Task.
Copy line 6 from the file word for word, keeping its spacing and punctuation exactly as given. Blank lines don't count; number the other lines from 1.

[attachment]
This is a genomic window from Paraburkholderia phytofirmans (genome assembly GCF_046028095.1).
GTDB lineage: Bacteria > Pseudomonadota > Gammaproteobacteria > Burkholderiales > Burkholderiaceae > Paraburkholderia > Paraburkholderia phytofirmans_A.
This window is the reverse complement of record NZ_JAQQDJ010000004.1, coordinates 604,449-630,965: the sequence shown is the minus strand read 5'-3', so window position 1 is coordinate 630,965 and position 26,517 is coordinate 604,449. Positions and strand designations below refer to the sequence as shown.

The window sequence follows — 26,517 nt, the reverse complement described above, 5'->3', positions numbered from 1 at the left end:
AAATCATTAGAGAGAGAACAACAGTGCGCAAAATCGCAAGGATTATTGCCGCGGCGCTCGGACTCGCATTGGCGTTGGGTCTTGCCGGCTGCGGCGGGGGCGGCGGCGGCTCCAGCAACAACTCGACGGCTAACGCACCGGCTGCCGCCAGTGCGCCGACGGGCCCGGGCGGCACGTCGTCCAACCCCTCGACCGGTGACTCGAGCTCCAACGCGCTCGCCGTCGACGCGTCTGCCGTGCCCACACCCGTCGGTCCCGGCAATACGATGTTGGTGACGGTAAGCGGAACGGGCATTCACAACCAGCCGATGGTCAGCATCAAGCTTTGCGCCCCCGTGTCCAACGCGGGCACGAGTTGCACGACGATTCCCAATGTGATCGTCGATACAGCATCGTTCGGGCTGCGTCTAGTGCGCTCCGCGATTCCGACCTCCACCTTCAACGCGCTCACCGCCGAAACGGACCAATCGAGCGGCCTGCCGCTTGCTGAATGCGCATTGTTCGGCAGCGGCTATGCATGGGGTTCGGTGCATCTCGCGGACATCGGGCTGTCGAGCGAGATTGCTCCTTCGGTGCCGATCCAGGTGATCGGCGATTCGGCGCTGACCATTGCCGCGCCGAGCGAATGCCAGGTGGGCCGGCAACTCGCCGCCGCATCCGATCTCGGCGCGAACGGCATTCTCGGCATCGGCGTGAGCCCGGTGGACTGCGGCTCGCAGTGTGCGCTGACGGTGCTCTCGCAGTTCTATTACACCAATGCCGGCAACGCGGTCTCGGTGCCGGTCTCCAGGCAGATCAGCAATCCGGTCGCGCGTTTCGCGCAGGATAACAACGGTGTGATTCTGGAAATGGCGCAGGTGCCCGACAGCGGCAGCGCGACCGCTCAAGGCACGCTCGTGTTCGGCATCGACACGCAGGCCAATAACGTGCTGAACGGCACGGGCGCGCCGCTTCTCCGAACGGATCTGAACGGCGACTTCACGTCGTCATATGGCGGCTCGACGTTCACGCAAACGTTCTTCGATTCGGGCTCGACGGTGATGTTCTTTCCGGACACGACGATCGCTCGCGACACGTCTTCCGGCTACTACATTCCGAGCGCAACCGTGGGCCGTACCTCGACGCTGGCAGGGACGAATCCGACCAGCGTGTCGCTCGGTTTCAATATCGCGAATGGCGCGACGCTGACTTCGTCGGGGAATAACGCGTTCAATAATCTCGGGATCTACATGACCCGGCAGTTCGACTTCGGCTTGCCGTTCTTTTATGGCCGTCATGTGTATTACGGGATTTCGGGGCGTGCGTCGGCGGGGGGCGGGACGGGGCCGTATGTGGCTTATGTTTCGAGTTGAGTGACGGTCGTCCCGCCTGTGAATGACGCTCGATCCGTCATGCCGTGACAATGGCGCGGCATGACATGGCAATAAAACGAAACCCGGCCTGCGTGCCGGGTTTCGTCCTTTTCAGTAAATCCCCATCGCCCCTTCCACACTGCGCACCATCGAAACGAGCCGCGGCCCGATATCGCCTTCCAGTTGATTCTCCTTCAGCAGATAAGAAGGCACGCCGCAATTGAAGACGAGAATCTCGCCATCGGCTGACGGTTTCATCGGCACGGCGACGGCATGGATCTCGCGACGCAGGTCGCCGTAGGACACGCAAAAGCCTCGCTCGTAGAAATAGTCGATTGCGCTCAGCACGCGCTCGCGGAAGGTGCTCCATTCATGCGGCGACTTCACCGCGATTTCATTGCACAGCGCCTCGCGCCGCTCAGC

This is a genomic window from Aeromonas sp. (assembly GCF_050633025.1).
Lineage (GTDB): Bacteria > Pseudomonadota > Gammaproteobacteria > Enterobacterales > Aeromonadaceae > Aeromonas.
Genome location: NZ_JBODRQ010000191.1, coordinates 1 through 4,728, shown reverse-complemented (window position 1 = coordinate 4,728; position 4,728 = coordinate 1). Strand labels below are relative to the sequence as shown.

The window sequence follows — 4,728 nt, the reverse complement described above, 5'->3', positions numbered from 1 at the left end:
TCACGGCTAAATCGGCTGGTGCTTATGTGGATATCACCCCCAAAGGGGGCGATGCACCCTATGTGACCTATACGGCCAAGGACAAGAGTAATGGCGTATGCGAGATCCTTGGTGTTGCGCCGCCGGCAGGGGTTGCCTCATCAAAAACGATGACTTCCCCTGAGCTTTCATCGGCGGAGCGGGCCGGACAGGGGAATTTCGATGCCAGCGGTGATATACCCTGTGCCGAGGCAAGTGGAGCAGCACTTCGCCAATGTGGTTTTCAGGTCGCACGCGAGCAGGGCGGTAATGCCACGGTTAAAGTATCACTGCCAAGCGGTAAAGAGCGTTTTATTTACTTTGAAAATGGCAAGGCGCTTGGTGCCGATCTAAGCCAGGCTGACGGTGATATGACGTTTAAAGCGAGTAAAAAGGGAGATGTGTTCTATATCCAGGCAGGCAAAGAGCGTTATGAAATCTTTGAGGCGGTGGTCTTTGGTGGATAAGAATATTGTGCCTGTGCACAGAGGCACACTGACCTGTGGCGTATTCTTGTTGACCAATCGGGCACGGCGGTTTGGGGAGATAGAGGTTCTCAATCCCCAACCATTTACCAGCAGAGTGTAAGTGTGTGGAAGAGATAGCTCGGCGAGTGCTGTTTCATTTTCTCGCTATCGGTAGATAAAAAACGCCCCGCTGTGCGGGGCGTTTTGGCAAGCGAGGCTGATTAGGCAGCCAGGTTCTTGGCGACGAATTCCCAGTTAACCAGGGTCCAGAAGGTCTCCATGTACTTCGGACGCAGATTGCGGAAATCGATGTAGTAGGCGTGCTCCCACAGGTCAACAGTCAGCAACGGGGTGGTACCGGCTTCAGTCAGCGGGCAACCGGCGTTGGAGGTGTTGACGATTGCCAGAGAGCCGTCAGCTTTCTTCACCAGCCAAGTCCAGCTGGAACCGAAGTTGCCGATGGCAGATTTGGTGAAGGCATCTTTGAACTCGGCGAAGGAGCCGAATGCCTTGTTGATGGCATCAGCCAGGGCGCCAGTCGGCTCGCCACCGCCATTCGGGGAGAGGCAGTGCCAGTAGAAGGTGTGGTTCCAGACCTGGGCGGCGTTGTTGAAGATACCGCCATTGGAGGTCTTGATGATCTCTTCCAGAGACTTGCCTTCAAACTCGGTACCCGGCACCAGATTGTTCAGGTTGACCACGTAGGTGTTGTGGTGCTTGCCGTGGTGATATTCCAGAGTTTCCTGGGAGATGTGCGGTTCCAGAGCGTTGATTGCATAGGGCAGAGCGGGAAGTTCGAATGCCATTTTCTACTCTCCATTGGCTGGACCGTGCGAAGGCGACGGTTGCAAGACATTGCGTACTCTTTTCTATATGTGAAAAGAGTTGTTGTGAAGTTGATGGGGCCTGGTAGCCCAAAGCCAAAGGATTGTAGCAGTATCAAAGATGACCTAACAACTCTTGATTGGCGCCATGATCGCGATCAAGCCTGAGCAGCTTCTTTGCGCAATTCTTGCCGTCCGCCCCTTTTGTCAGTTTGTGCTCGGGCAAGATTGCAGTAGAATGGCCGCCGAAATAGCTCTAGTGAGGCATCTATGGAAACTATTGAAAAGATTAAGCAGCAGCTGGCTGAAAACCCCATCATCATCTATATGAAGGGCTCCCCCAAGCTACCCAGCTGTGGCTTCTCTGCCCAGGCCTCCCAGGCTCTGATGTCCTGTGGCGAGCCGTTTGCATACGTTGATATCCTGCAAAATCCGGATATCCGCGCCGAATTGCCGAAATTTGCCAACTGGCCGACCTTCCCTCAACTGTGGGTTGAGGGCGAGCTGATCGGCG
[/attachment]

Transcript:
This is a genomic window from Aeromonas sp. (assembly GCF_050633025.1).